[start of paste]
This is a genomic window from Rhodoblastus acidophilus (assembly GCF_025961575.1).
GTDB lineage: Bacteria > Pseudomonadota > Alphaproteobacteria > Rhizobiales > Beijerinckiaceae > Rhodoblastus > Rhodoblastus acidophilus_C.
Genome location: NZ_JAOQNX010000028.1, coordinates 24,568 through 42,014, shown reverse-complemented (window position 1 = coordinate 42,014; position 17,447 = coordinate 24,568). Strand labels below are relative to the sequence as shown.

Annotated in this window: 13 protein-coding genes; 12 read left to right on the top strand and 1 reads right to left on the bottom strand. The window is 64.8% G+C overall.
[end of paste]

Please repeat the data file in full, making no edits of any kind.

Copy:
This is a genomic window from Rhodoblastus acidophilus (assembly GCF_025961575.1).
GTDB lineage: Bacteria > Pseudomonadota > Alphaproteobacteria > Rhizobiales > Beijerinckiaceae > Rhodoblastus > Rhodoblastus acidophilus_C.
Genome location: NZ_JAOQNX010000028.1, coordinates 24,568 through 42,014, shown reverse-complemented (window position 1 = coordinate 42,014; position 17,447 = coordinate 24,568). Strand labels below are relative to the sequence as shown.

Annotated in this window: 13 protein-coding genes; 12 read left to right on the top strand and 1 reads right to left on the bottom strand. The window is 64.8% G+C overall.